An administration official told NBC News that Bin Laden and Ayman al Zawahiri—his right-hand man—saw the early 2011 uprisings in the Middle East and North Africa as a "danger" for the future of al-Qaida. "Governments that bin Laden and his followers had given up on overturning were 'toppling,' but 'the demonstrators were not expressing support for al-Qaida at all" and "not using al-Qaida themes," the official said.
He was largely isolated, and flailing
"What you get is that bin Laden would come up with an idea but it was a very broad aspirational idea," the official told NBC. "And then he'd turn it over to somebody and there was always some sort of disconnect." Bin Laden's subordinates would then have to explain how difficult his terror ideas would be to carry out, the official said.
By the end of 2010, the official added, "there was certainly a sense of loss in terms of the senior leaders that perished, a sense that the midlevel cadre had been decimated."
He was 'delusional'
Peter Bergen, CNN's national security analyst and author of "Manhunt: The Ten-Year Search for Bin Laden," says the al-Qaida head had become "delusional"--a result of living in near-isolation. "He was out of touch after six years basically living in probably two rooms of his house," Bergen told Newsmax.com. "He's calling for attacks on America. The people in al-Qaida were saying, 'Well, you know, that's all very well, but we just don't have the resources to do that.' He was pushing for things that just weren't very plausible."
He was so depressed, he wanted to rename al-Qaida
Hunkered down in his Abbottabad compound, bin Laden anguished as al-Qaida suffered "disaster after disaster," encouraged its operatives to flee to areas "away from aircraft photography and bombardment" and even thought about changing the name of his notorious international terrorist network, John Brennan, Obama's top counterterrorism adviser, said on Monday.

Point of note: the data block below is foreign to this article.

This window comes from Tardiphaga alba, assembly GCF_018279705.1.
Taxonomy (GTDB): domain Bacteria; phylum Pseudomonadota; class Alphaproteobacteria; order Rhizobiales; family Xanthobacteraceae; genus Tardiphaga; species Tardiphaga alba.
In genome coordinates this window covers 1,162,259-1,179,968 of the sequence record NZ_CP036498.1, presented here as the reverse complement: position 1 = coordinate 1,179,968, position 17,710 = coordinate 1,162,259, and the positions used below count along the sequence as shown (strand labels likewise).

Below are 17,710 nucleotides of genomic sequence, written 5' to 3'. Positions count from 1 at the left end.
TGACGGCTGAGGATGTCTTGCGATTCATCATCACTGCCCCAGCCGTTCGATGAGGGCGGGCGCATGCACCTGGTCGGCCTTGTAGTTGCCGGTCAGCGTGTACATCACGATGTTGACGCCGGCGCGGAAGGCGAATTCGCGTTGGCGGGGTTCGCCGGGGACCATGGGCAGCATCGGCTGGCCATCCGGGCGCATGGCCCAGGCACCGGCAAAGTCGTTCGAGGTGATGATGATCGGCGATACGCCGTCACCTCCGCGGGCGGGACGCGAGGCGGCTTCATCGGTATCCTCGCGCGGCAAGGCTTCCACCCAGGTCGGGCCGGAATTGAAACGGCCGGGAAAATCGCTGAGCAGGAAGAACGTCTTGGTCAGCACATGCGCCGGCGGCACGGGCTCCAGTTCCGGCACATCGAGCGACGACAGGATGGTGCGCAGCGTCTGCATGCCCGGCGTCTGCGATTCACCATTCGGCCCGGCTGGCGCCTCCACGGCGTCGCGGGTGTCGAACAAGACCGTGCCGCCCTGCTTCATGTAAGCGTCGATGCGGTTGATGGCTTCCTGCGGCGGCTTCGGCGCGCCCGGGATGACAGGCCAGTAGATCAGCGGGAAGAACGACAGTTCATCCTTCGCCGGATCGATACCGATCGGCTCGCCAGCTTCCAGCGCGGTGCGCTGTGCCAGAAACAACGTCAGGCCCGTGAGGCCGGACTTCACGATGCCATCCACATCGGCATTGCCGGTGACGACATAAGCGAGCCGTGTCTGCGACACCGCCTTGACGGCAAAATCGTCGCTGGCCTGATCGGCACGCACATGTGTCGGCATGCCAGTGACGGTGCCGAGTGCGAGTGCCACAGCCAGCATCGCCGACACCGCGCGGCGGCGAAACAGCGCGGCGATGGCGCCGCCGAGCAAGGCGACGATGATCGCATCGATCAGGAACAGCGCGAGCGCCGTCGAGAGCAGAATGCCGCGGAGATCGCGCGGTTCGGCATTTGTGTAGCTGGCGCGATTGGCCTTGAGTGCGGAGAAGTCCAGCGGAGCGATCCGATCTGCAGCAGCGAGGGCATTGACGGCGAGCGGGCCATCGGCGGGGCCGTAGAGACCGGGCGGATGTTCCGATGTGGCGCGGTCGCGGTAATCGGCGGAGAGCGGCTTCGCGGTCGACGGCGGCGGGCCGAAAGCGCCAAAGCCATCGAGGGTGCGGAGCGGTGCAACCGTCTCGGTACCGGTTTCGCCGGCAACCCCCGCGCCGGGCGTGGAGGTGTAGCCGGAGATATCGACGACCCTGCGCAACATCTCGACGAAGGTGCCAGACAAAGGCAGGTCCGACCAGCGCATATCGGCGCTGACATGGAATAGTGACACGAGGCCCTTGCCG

Bin Laden worried about recruiting terrorist talent as U.S. strikes killed some of his veterans, and "agreed that 'a large portion' of Muslims around the world 'have lost their trust' in al-Qaida," Brennan said. "So damaged is al-Qaida's image that bin Laden even considered changing its name." Why? "As bin Laden said himself, U.S. officials have largely stopped using the phrase 'the war on terror' in the context of not wanting to provoke Muslims."
"In short, Al Qaeda [was] losing, badly," Brennan said. "And Bin Laden knew it."
He was nonetheless the last word on terror
Ultimately, everything went through Osama bin Laden, the official told NBC, in part because of his charisma: "He weighed in on a lot of issues. They tended to seek his guidance on a lot of things and clearly would wait until he got back to them."
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